Images that occur when a visual sensation persists for a brief time even after the original stimulus is removed.

Night Blindness

The older you get the less likely you are able to see in the darkness, or darkened rooms.

Opponent-process theory

The theory of color vision that proposes four primary colors with cones arranged in pairs: red and green, blue and yellow.

Monochrome colorblindness

Either have no cones or have cones that are not working at all.

Red-green colorblindness

Either the red or the green cones are not working.


Lack of functioning red cones.


Lack of functioning green cones.


Lack of functioning blue cones.

What is a sex-linked inheritance and which sex only carries it?

Color blindness, and males.

What term refers to the perceived effect of the amplitude of light waves?


What is the correct path through the eye?

Cornea, Pupil, Lens, Vitreous Humor, Retina.

If you wanted to locate a dimly lit star better at night, what should you do?

Look off to the side, using the rods in the periphery of the retina.

What theory of color visions accounts for afterimages?

Opponent-process theory.


Interpreted as frequency or pitch (high, medium, or low).


Interpreted as volume (how soft or loud a sound is).


Interpreted as timbre (a richness in the tone of a sound).

herts (Hz)

Cycles or waves per second, a measurement of frequency.

Auditory Canal

Short tunnel that runs from the pinna to the eardrum (tympanic membrane).


The thin section of skin that tightly covers the opening into the middle part of the ear, just like a drum skin covers the opening in a drum.

When a sound wave hits the eardrum, what does it do?

It vibrates and causes three tiny bones in the middle ear to vibrate.


The visible part of the ear.


Snail-shaped structure of the inner ear that is filled with fluid.

Organ of Corti

Rests in the basilar membrane; contains receptor cells for sense of hearing.

Auditory Nerve

Bundle of axons fromt he hair cells in the inner ear; receuves neural message from the organ of Corti.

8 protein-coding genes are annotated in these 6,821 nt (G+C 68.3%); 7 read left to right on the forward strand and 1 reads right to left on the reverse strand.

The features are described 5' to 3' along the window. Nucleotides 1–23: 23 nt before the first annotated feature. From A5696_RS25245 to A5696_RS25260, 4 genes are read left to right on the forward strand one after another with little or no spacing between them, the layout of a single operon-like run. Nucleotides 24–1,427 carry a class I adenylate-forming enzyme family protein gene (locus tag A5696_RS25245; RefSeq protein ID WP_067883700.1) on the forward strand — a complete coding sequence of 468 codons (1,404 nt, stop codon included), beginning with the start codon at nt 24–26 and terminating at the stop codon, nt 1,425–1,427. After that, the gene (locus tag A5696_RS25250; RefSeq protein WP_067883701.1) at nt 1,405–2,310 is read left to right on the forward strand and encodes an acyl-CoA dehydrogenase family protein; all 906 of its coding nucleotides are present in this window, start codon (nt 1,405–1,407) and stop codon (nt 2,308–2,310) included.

Three structures of the ear?

Hammer, anvil and stirrup


Psychological experience of sound that corresponds to the frequency of the sound waves; high frequencies are perceived as high pitches.

Place Theory

The theory of pitch that states that different pitches are experiences by the stimulation of hair cells in different locations on the organ of Corti.

Frequency Theory

The theory of a pitch that states that pitch is related to the speed of vibrations in the basilar membrane.

Volley Principle Theory

The theory of a pitch that states that frequencies above 100 Hz cause the hair cells (auditory nerves) to fire in a volley pattern, or take turns in firing.

Conduction hearing impairment

Can result from either a damaged eardrum, or damage to the bones of the middle ear.

Nerve hearing impairment

Can result from either a damage in the inner ear, or damage in the auditory pathways and cortical areas of the brain.

What property of sound would be the most similar to color, or hue of light?


The eardrum is also called?

The tympanic membrane.

The ____ theory best explains how we can hear sounds above 4000 Hz

The place theory.

If the bones in the middle ear begin to deteriorate, you will develop ____ hearing impairment?


Taste buds

Taste receptor cells in the mouth; responsible for sense of taste


The sensation of a taste.

What are the five basic tastes?

Sweet, sour, salty, bitter, & "brothy".

Olfaction (olfactory sense)

Sense of smell.

Olfactory bulbs

Areas of the brain located just above the sinus cavity and just below the frontal lobes that receive information from the olfactory receptor cells.

How many olfactory receptors are there?

At least 1000.

Somesthetic Senses

The body senses consiting of the skin senses, the kinesthetic sense, and the vestibular senses. Soma (body), & esthetic (feeling).

Skin Senses

The sensations of touch, pressure, temperature, and pain.

Gate-control Theory

Pains signals must pass through a "gate" located in the spinal cord.

Kinesthetic Sense

Sense of the location of body parts in relation to the ground and each other.

Vestibular Senses

The sensations of movement, balance, and body position.